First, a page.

Though the use of prepaid cards is growing, a lot of tourists still choose to exchange physical cash before they travel. They could be hit by transaction charges if they use card which will put them off going to certain shops and restaurants which don’t accept cash.

What the entrepreneurs did

We spoke to a couple of small business owners about why they have – and haven’t – decided to go cashless.

Ben Page-Phillips, co-founder and managing director of Nincomsoup, says that going cashless was the best option for the business.

Why did you switch to cashless?

When we launched 20 years ago, 85% of our payments were made in cash. Now it’s reversed, meaning 85% is made by card.

It takes us a lot of time to process cash payments – up to two hours a day going to and from the bank. What’s worse is that they’re charging for change bags as well as depositing cash now.

Credit card payments are costing us less now as we’ve reached a threshold, so the charge is only 1%.

Having cash on-site throws up security issues as well – it leaves us more open to crime. There’s also extra training in handling cash and dealing with exports involved which takes up more time and money. Fortunately this hasn’t been the case yet, but if we had any untrustworthy employees, having cash in tills puts us at extra risk of theft too.

It’s changed the way we pay traders. Instead of using cash, we use a prepaid credit card.

How did you prepare for the move to cashless?

I put up some signs in the shop and next to the tills as well as on the daily specials chalkboard we have outside. We did this around two weeks beforehand to warn customers about the change. I do think we need to do better with signage, though.

How has the reaction from your customers been?

Some customers – more often our regulars – have been frustrated with the move. Some of them used to have the exact change ready to pay every time they came in.

There were even people who paid cash because they assumed that we would prefer it. I’ve done the same in the past. If you want to support a small business, you give them cash so that they don’t have to deal with card charges.

How about other difficulties?

There were concerns over the charity box we used to have and whether we would raise as much money. We put up a notice next to the till asking customers to tell us if they want to add a 25p charity donation onto their purchase.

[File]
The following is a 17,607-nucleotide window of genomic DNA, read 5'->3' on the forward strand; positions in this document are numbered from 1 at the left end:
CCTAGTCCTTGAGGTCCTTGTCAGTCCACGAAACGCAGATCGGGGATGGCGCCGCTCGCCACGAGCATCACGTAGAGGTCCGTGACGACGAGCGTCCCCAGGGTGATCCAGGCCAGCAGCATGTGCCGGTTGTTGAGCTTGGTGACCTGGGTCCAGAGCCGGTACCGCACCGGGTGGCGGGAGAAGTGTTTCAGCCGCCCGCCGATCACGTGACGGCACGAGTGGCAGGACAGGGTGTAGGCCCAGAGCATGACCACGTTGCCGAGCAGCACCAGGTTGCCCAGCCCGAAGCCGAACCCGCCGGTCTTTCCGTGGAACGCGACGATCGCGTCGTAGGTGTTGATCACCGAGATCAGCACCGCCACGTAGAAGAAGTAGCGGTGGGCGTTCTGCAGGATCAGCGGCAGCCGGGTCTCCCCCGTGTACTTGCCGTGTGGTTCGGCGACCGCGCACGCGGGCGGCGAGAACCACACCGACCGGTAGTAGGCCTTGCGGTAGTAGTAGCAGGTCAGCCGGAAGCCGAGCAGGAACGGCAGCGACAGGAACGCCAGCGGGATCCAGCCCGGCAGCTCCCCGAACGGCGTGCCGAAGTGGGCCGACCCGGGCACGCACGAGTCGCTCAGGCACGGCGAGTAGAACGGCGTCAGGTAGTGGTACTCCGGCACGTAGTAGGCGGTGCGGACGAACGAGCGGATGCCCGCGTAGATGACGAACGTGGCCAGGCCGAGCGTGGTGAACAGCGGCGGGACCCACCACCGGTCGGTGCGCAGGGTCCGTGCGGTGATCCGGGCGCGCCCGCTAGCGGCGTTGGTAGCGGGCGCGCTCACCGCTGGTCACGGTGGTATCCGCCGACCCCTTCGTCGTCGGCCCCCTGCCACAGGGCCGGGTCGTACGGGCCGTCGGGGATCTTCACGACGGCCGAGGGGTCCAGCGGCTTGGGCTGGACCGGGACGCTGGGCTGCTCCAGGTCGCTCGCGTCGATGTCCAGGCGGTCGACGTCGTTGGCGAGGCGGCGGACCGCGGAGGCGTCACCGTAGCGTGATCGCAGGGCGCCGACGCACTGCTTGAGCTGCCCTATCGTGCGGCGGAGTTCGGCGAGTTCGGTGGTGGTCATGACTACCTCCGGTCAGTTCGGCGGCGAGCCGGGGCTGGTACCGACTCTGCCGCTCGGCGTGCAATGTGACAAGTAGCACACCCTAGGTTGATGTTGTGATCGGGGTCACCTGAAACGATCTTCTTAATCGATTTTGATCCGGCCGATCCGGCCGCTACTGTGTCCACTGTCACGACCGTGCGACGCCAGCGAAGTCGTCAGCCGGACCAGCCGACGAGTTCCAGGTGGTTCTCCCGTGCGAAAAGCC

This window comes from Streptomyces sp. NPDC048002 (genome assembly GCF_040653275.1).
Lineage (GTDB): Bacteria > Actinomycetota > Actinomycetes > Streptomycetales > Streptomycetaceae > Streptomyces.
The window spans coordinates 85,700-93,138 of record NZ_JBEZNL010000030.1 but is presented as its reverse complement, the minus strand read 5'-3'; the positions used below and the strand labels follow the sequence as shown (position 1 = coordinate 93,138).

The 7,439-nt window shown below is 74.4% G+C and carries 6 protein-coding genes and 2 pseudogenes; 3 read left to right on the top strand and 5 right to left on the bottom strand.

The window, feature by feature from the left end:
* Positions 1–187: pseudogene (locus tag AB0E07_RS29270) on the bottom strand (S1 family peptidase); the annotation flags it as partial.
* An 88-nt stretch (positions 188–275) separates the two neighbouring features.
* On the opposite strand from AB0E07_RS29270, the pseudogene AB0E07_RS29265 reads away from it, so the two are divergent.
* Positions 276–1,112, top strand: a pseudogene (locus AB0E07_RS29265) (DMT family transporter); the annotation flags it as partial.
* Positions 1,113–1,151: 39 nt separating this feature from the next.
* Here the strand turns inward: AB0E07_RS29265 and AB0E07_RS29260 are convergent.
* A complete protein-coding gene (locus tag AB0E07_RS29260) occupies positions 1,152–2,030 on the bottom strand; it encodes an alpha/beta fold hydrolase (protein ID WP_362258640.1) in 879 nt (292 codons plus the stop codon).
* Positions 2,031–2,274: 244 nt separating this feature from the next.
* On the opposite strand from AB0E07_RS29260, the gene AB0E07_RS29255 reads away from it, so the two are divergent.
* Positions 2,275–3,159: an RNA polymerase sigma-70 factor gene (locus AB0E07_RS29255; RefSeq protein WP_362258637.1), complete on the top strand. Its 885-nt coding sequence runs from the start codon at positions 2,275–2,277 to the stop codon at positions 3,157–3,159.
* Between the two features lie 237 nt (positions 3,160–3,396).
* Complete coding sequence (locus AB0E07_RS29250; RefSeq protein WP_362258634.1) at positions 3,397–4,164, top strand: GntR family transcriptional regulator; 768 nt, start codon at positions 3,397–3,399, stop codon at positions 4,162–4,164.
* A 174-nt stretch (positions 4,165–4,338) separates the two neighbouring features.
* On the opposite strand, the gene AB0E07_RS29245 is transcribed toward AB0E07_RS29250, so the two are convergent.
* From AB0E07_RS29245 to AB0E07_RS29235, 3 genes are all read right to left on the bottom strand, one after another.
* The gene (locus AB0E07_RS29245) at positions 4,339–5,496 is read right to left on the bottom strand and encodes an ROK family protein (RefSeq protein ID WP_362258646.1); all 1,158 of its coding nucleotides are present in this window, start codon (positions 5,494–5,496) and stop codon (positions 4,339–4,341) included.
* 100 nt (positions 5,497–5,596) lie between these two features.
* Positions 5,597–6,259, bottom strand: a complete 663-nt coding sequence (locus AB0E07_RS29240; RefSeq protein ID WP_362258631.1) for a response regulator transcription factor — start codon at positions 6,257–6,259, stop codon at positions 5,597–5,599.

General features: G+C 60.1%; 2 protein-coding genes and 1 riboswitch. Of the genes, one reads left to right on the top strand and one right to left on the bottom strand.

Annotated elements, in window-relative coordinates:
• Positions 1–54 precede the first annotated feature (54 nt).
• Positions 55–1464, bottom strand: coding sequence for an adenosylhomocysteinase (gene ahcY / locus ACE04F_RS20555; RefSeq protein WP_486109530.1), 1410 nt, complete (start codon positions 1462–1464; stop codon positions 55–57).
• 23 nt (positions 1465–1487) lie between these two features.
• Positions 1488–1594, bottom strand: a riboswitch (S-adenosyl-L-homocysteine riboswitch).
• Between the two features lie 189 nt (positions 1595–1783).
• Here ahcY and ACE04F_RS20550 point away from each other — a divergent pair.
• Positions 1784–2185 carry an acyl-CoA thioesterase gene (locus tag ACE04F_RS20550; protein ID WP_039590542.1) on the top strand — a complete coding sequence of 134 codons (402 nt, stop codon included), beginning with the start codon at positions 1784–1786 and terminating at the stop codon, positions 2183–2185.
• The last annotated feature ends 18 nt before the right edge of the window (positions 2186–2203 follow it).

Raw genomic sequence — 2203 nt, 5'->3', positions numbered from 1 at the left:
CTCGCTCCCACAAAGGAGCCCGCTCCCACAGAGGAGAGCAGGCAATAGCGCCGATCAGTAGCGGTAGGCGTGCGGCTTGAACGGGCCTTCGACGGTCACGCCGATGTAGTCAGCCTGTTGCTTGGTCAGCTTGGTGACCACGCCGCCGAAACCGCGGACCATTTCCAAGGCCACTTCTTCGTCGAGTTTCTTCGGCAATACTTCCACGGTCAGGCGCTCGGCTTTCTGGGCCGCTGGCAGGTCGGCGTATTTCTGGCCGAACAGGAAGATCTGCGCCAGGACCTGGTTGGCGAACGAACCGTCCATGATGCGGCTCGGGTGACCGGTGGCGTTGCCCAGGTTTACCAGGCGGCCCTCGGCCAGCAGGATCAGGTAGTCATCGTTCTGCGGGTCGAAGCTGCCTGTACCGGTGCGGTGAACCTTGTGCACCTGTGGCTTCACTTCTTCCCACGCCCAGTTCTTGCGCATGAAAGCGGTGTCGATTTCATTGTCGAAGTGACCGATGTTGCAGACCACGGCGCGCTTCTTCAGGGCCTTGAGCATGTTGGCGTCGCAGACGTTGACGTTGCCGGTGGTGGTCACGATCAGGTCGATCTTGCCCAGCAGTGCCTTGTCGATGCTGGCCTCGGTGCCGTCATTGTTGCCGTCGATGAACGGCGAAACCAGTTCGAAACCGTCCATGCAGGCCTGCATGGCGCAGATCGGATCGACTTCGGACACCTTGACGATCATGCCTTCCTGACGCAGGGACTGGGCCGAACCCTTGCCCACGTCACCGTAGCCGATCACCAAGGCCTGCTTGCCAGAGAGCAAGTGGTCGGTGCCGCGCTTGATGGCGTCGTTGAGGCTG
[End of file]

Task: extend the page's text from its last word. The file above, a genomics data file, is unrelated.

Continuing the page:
Is a cashless society on the way and what is influencing it?

I think that a cashless society is inevitable. A lot of people are with mobile banks like Starling Bank and Monzo. They auto-categorise your purchases and give you a huge amount of information – having that level of knowledge over your spending makes you want to put all your purchases through on the card.

As for people who don’t have much money or have bad credit, they can load money onto prepaid cards.

Damian Williams (left), co-founder and director of Vintage Bus Bar, explains why he won’t make the switch.

Damian wants to keep payment options open to his customer

Why don’t you want to go cashless with your business?

It’s costly to introduce and maintain the technology and that erodes my margin. Our customers often highlight that it should be their option whether they pay with cash or via another method. If the only option we’re providing is card or contactless, we’re then treated somewhat alien to the usual multi-optional payment methods available at other pubs and shops.

We also have to rely on live connections to the internet to take card payments. They’re often unpredictable and unreliable, especially if we’re working at an event in the middle of a field at a festival or a horse racing event. The barriers to going cashless in our bars currently outweigh the benefits, however I can see how this will improve with time.

What proportion of your customers pay cash, debit card, credit card, prepaid card and mobile?

When we have offered all of these options simultaneously, 70% is mobile or contactless, 25% cash and 5% chip and PIN.

How do you pay traders and how would going cashless affect that?

Traders are usually paid by BACS. However, commission on pitches are usually paid on the day by cash from the takings. If we went cashless, terms would have to be set up with the venues in order to pay them by BACS instead.

What difficulties do you experience in accepting cash payments?

Difficulties in accepting cash relate to relying on staff to count correctly and give the right amount of change. Tills can be up or down hundreds of pounds on a bad day.

Unfortunately, staff do have the opportunity to try to conceal cash unlawfully and if you don’t have 100% trust in them, it can be a big dilemma. It is also more of a hassle to manage floats and count tills at the end of trading, as opposed to taking card only and printing out the automated final takings slip.

Are we heading towards a cashless society and what do you think is influencing it?

The government and its policies are moving toward a cashless society, there’s no two ways about it. They want seamless transactions through one place of control: the banks.

‘The government and its policies are moving toward a cashless society, there’s no two ways about it’

In turn, it is being made harder through cashier-less banks to pay in, exchange and get cash out. You can also no longer pay in without pre-printed slips. Banks costs would also drastically reduce if everything became technology-based so they are another large influencer in becoming a cashless society.

The banks and vendors are hugely reliant on cashless reaching the whole retail market, but the benefits are currently only there to be seen in large scale vending environments and it is only time until the technology improves enough to follow this out to smaller vendors.